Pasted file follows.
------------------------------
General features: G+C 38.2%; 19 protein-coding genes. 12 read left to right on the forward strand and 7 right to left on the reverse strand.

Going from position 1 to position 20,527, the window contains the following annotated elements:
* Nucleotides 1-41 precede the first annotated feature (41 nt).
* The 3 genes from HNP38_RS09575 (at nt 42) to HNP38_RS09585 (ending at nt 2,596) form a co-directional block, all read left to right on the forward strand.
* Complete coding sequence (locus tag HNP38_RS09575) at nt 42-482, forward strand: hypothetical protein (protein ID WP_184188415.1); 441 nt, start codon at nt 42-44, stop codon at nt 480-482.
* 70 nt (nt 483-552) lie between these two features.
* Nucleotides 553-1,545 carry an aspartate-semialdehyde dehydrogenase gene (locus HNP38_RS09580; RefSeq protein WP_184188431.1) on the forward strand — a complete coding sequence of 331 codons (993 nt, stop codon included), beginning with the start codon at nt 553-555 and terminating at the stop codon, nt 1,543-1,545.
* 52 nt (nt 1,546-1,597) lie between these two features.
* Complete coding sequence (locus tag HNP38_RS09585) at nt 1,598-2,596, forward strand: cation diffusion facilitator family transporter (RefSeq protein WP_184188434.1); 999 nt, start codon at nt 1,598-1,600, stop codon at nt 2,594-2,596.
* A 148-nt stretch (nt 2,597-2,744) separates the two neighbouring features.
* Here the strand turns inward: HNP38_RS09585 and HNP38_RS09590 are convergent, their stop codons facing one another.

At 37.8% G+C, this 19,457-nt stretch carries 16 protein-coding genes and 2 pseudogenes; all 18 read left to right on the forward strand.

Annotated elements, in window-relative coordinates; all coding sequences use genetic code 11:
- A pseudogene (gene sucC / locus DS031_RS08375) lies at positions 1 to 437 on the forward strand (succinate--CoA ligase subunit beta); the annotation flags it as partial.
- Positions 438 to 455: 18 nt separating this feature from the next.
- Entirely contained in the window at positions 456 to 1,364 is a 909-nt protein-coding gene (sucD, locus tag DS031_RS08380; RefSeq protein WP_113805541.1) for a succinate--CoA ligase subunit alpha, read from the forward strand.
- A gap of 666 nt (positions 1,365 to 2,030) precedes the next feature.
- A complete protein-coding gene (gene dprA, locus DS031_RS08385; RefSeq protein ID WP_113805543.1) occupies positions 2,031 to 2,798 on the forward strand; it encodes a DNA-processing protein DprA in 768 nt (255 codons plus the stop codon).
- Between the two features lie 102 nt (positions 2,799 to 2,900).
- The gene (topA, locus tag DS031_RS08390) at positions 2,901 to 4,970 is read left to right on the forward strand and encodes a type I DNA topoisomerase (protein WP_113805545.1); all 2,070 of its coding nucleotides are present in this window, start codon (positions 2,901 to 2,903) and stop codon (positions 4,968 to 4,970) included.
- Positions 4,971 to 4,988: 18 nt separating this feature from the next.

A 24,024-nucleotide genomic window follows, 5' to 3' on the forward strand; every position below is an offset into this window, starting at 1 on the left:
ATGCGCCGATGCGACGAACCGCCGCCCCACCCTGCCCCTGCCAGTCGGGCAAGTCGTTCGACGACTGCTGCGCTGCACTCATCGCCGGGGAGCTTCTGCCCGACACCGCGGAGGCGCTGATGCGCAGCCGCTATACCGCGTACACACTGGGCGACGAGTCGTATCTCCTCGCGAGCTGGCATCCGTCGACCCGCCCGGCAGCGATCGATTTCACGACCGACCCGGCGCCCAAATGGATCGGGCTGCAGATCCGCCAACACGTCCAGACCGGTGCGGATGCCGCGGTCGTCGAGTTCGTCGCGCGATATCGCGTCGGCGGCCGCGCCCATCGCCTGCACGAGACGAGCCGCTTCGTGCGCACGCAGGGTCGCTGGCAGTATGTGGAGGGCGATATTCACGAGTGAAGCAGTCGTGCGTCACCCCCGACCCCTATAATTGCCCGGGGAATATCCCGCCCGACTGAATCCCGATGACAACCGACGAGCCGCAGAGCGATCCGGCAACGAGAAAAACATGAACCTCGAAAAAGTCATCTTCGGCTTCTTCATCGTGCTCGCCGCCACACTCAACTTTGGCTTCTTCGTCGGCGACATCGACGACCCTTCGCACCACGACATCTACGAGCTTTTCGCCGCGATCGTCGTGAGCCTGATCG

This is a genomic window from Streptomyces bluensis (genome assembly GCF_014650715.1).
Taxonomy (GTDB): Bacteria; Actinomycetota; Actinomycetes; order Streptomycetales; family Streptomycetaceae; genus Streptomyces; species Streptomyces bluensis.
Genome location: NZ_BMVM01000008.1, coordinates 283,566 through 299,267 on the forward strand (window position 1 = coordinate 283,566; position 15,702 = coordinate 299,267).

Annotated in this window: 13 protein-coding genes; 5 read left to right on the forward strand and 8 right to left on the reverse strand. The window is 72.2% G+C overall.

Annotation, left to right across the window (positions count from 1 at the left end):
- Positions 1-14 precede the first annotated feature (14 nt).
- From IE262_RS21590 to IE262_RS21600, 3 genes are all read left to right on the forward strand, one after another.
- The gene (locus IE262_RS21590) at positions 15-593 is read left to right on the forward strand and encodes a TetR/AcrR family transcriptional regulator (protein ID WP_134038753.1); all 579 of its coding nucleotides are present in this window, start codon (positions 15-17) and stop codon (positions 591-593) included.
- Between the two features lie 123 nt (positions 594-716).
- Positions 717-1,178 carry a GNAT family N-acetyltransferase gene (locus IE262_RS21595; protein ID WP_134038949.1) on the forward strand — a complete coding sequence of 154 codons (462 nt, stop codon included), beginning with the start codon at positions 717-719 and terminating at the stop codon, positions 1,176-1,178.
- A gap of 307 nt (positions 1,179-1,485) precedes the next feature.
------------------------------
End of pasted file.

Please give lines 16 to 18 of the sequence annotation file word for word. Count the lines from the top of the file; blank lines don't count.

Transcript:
- Entirely contained in the window at positions 456 to 1,364 is a 909-nt protein-coding gene (sucD, locus tag DS031_RS08380; RefSeq protein WP_113805541.1) for a succinate--CoA ligase subunit alpha, read from the forward strand.
- A gap of 666 nt (positions 1,365 to 2,030) precedes the next feature.
- A complete protein-coding gene (gene dprA, locus DS031_RS08385; RefSeq protein ID WP_113805543.1) occupies positions 2,031 to 2,798 on the forward strand; it encodes a DNA-processing protein DprA in 768 nt (255 codons plus the stop codon).